My digestion doesn't like tomatoes, and all the soup recipes I like call for them. Is there anything I could substitute?

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    Just find a recipe for soup that doesn't use them. French onion, chicken, pea & ham, leek & potato etc. – Chris H Feb 14 '17 at 12:33
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    Are these soups with chunks of tomato, or with tomatoes blended into the base? – Cascabel Feb 14 '17 at 13:22
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    Tomatoes are basically squishy sweet & sour things. You might be able to get away with cooking chunks of carrots 'til they're soft (but not dissolved), and a splash of vinegar. Actually, cooking the carrots w/ the vinegar already in there might be good so they don't break down completely (but it'll also affect how other things soften) – Joe Feb 14 '17 at 15:59
  • @Joe Interestingly, that's the theory behind the product in Cindy's answer. – Jolenealaska Feb 14 '17 at 16:15
  • Sauces based on red bell pepper (piperade) can stand in for tomato sauces in some projects... – rackandboneman Jan 8 '18 at 0:37

There is an alternate product available that does not contain tomatoes. It is called Nomato .

It is described on the home page as:

Nomato sauces are a delicious natural alternative to traditional tomato based products.

Additional info:

Nomato may be substituted in any recipe using tomato sauce, barbecue sauce, ketchup or salsa.

Nomato is made from vegetables and seasonings. It contains no soy, dairy, wheat, gluten, nuts and of course no tomatoes!

I am not promoting this product and, quite frankly, have not tried it. However, I did read several great reviews about it.

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    The lesson to be learned from looking at that product's ingredient list: Use a carrot puree and additional seasonings. – rackandboneman Jan 8 '18 at 0:36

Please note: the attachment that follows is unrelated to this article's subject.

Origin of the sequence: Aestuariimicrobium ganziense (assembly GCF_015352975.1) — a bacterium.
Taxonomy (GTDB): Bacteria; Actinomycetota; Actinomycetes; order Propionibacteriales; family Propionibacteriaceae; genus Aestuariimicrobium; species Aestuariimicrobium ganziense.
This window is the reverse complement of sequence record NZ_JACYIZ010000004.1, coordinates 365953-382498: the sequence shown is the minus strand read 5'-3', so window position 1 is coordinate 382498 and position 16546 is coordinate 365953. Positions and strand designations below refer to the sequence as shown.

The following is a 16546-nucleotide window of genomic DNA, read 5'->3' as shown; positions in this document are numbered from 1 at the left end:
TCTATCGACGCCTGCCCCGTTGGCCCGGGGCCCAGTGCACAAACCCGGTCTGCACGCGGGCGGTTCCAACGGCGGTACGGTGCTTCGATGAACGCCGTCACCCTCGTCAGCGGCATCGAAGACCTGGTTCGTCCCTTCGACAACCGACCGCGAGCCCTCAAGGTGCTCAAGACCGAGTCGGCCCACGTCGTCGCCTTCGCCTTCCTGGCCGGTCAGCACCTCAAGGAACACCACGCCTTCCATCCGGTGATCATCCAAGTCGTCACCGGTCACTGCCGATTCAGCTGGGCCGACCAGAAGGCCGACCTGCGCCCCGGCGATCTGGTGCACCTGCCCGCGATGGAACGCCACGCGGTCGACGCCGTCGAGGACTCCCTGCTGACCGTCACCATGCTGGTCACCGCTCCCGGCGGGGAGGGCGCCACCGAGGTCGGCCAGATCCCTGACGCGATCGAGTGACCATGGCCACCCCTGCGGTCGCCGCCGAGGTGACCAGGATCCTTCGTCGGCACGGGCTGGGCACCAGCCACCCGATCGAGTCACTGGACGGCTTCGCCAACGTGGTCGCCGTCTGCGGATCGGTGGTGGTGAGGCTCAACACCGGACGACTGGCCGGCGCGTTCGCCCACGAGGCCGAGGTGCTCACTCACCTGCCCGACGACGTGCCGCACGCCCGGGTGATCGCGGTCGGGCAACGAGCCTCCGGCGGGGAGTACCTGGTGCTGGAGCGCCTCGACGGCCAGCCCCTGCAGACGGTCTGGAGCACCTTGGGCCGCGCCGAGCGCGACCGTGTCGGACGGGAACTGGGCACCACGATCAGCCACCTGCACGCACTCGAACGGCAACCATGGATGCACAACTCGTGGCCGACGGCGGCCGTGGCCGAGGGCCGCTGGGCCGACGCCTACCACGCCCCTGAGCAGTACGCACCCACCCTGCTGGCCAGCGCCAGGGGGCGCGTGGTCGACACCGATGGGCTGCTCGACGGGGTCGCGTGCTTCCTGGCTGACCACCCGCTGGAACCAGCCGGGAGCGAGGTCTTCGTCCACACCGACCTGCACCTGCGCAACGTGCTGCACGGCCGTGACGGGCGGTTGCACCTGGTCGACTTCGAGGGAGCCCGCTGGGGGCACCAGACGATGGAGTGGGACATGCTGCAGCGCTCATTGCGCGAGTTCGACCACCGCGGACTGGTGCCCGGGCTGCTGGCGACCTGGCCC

You are correct. Many home-made soups use a tomato base. After unsuccessfully trying every substitute I could find for tomatoes, I finally discovered that pear juice makes a great substitute base in soups. Buy just juice. If you are using pear juice packed with pears, you'll have to remove the pears. I haven't tried to puree them, but suspect that might work.


I suggest a little experimentation!

Tomatoes have a delicious blend of savory (umami) and acid. Use varying proportions of ingredients that are acidifying or are high in glutamates!

Vinegars and various citrus juices are a natural source of acid, as are yogurts and wines or beer (yum!).

Sources of glutamates can include aged cheese (like Parmesan or Asiago), anchovies/anchovy paste, soy sauces, miso paste, fish sauce, and Worcestershire (also containing fish).

You’ll likely go through a few iterations of each recipe until you find a balance that you like, but I bet you can get a pretty satisfying flavor profile out of it if your willing to tinker a bit.


If you can’t eat tomatoes, stay away from all nightshades including peppers and potatoes. Your digestion will thank you. I use nomato sauce and don’t give up if the first version doesn’t turn out perfectly, when done right it’s almost a perfect match.

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